Abe Beame will always be the critics’ choice.
By 1992, the Eddie Murphy persona was consecrated in the public imagination. He was more than a movie star, he was more than an industry, he had introduced a new type of leading man to film. Murphy was an uber confident, cunning opportunist with a heart of gold. His vehicles were exercises in finding obstacles for Murphy to bluff and scheme around. As we’ve discussed, he did this as a con turned cop in the 48 Hours series, as a hustler turned commodities trader in Trading Places and as a detective traversing the monied echelons of polite Californian society in Beverly Hills Cop. Even in Boomerang, Eddie is presented as a man whose love language is fabricated out of manipulation. In all these films, improvisation and lies are tools employed for a lofty goal. Whether Solving a murder, fighting a force of malevolent evil, even finding love however misguided, there’s always a higher purpose. The Distinguished Gentleman is thrilling and fascinating because during its first half, Eddie’s bullshit is the means to its own end.
It’s somewhat astonishing that it took 10 years of movie stardom to get around to casting Eddie Murphy as a politician. The Distinguished Gentleman is perhaps the most perfect presentation of his trickster figure. His character, Thomas Jefferson Johnson, is one of the delightfully meanest and rawest characters Murphy would ever play. The film’s satire of Capitol Hill and political grift can be heavy handed but it had real bite that is more relevant than ever today. In some ways, the shock of watching it in 2019 is much of the illegalities committed by the film’s swamp of lobbyists, special interests and politicians conspiring in saunas are now perfectly constitutional.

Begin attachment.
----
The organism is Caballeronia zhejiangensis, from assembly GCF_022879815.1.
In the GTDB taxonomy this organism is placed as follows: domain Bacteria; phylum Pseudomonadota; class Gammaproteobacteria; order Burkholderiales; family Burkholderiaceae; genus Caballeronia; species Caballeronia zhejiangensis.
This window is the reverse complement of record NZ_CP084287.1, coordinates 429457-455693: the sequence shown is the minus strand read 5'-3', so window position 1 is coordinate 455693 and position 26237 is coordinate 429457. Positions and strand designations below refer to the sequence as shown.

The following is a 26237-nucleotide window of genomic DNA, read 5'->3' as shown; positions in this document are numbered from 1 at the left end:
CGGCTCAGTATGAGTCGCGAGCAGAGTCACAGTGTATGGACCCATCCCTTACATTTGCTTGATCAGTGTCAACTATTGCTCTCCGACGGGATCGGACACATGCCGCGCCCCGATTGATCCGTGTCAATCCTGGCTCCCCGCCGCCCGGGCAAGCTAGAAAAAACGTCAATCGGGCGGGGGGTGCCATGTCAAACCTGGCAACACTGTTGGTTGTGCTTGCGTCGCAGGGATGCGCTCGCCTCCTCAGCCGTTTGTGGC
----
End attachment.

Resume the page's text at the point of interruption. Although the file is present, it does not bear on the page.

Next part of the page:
This is not to say the film is great, or even very good in sections. This was Murphy’s first film with Disney and away from Paramount. Murphy had a firm grasp of what he wanted from his films at this point, and a mandate for how he was to be portrayed, so it’s tempting to lay the film’s formulaic, redemptive narrative at Disney’s conventional feet but it’s just as likely Murphy was responsible for its shortcomings. It was written by Marty Kaplan, a former speechwriter for Walter Mondale and there are stretches of the film that crackle with the urgency of a blown whistle. His Mr. Smith Goes to Washington riff anticipates the Koch Brothers, Erin Brokovich and Vice.
But of course, there’s the gorgeous love interest who represents pro bono interests and the melodrama of a cute little kid with a terminal disease and a white Makavelian bastard senior congressional id pulling the strings and an abrupt middle third turn where Murphy locates his moral compass in a film that renders character development non-existent. Which is a shame because the director, Jonathan Lynn, is not without distinction. He had Clue on his resume and the same year he dropped My Cousin Vinny. Here, he feels like a director with his wings clipped.
But the fun of the film is Murphy gleefully hamming it up, ripping and running through the halls of justice with an array of impressions and scams at his disposal. He first wins his seat because an entrenched incumbent dies suddenly before an election. Thomas Jefferson Johnson takes all the banners, buttons and bumper stickers off his horny widow, runs a phantom campaign with his ragtag crew of con artists, refusing any public appearances, and leaves it to an uninformed and apathetic Floridian electorate to rubber stamp him in as an independent.
It’s a misanthropic satirical gag worthy of Mike Judge. When Mr. Murphy gets to Washington his miseducation is similar to Dick Cheney’s tutelage as Donald Rumsfeld’s apprentice. Game immediately recognizes game as fellow congressmen warm to Murphy and rather than resent his shortcut, admire how he scammed his seat.